As for the glare, I do think it’s still present, but it’s not a showstopper. The naked Air 2 screen still has glare, but reflections simply don’t look as bright as they do with a ZAGG Glass installed. I tend to run my iPad at about 30% brightness most of the time, and I find that’s enough to outdo any of the ill effects of an extra layer of glass over my screen.
So does this altered version of the Glass change my recommendation? Actually, yes. I do think there’s a tradeoff in glare for installing a ZAGG Glass, but it’s a fair one if you want an added layer of scratch protection that doesn’t affect the clarity of your screen (in the way that matted screen protectors can). There doesn’t seem to be a way to check whether or not the Glass will have the Omega cut-out, but their support seems good enough that you could contact them afterwards if you end up with the previous circular version.
I’ve previously reviewed the QODE Ultimate and the QODE ThinType, and although I still had a few issues with each of those designs, there were some great stand-out features like the pressure sensor on the ThinType, and the magnetic auto-disconnect on the QODE Ultimate. In contrast, the QODE Slim Style for iPad Air 2, which I just received for review last week, is a little more vanilla in its approach.
This Slim Style looks a lot like your standard folio case: it’s got a hard shell for protecting the iPad in your bag, and you can prop the tablet up at a desk or on your lap for typing. The instruction pamphlet does a poor job of telling you how to actually put your iPad into the case, though. I went through a bit of trial and error before I realized I had to slide the iPad into two of the corners and then pry the other two corners back, one at a time, until the iPad was sitting very snugly in place. I’m not a fan of this method of securing the iPad because it doesn’t feel intuitive or user friendly.
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I always want to have charging cables with me, but I don’t like how messy they are, even stuffed inside of my canvas gear pouch. Retractable cables are a big win in my book, but you have to make sure to get the right ones. Not all of them are made equal, and the really cheap ones that you can often get with free shipping from websites that ship out of Hong Kong can break very easily, or may not work at all when plugged in.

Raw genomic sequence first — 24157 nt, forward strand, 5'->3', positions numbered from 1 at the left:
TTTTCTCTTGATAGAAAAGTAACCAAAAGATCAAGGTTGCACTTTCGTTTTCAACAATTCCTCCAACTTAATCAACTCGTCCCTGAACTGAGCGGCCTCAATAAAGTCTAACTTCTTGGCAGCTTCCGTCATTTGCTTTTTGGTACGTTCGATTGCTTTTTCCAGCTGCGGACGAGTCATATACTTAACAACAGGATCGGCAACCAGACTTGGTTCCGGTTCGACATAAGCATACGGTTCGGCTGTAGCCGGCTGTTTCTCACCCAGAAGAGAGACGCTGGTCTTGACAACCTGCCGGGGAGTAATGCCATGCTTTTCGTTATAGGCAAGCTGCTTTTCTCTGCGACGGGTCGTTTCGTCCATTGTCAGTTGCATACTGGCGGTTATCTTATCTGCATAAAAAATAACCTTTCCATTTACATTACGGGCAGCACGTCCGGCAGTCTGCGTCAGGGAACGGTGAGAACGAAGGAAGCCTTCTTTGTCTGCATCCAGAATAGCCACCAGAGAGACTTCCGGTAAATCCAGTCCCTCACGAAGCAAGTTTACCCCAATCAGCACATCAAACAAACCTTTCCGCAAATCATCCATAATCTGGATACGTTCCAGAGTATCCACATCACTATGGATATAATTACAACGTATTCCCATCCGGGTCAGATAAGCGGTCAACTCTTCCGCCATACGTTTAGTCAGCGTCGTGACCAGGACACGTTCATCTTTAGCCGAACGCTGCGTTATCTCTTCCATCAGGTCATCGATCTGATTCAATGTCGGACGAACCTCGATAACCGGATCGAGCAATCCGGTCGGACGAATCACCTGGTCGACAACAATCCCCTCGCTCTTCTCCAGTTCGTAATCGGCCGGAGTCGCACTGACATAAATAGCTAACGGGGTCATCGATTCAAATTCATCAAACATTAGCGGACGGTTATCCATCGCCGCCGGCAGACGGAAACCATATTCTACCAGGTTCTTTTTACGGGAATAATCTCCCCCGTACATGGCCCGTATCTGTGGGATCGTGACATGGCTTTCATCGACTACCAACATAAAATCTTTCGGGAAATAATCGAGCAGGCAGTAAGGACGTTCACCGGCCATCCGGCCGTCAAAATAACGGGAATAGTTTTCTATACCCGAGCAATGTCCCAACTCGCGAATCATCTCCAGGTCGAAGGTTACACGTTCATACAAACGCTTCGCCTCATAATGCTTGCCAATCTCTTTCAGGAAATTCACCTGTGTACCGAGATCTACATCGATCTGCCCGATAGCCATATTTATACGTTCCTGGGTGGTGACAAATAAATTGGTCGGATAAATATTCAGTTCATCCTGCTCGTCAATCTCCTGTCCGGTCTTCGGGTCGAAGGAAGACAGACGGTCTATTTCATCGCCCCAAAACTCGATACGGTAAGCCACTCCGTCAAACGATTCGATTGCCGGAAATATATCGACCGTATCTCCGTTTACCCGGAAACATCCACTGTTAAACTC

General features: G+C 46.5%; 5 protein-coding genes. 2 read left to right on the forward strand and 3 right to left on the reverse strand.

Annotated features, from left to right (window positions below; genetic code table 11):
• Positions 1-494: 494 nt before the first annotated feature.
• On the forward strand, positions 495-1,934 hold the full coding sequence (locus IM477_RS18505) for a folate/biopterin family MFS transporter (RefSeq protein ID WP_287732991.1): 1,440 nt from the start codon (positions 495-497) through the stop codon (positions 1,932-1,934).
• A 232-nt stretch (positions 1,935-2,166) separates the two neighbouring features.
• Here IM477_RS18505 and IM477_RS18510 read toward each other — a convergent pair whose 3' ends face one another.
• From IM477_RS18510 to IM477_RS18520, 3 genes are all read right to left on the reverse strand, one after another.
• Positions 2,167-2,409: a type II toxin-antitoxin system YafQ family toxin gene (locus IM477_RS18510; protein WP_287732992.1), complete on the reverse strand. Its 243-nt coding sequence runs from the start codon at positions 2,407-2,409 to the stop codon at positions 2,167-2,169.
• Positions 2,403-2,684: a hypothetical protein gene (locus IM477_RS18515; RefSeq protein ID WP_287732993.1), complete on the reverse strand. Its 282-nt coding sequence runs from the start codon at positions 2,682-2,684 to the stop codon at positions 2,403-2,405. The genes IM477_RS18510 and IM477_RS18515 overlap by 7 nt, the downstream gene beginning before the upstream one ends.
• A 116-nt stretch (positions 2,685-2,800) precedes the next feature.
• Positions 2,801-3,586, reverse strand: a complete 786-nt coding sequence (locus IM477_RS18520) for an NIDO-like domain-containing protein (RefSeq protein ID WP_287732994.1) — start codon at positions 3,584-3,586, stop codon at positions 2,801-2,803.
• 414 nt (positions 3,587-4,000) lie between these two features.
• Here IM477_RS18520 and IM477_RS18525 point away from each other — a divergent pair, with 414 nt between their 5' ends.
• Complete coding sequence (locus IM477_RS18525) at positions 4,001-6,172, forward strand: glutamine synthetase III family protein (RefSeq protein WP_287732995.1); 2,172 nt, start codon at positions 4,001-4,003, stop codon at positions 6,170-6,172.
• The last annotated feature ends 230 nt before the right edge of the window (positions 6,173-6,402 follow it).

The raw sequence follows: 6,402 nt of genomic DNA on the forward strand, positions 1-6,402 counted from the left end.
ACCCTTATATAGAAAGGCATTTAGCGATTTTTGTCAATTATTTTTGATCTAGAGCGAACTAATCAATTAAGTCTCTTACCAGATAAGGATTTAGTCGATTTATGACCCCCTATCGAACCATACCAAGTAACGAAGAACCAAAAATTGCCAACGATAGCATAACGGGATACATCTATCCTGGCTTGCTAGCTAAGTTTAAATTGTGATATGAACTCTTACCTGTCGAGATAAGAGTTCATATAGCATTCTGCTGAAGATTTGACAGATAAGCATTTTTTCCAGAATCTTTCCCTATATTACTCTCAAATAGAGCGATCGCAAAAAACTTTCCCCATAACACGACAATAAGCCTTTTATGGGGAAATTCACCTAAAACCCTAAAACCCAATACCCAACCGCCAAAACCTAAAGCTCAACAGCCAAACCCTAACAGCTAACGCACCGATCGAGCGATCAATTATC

Over the Christmas Holidays I decided it was time to upgrade my current set of long standard cables. I initially looked for products from PPCTechs because they made great retractable cables during the Windows Mobile era, but the company no longer seem to create any of their Lil’Sync cables. As such, I purchased the next best thing: a strikeLINE pro Lightning cable from Scosche. The only silly thing about this cable is its over-engineered name, which feels akin to calling oatmeal “Firestorm Day Starter – Soft Edition”. The rest of the cable is awesome though.
I’ve known Scosche to make some really solid accessories for tech devices, and this cable also feels like a quality product. The male heads and flat cable look like they the wear and tear of everyday use, and the mechanism for retraction feels reassuringly solid. This cable is compact when closed and long enough for use with a wall socket or sitting on my desk beside my MacBook Pro.
I bought this Scosche cable from Amazon.ca during a lightning deal, and you can likely find even better deals from Amazon.com (if the site ships to your neck of the woods).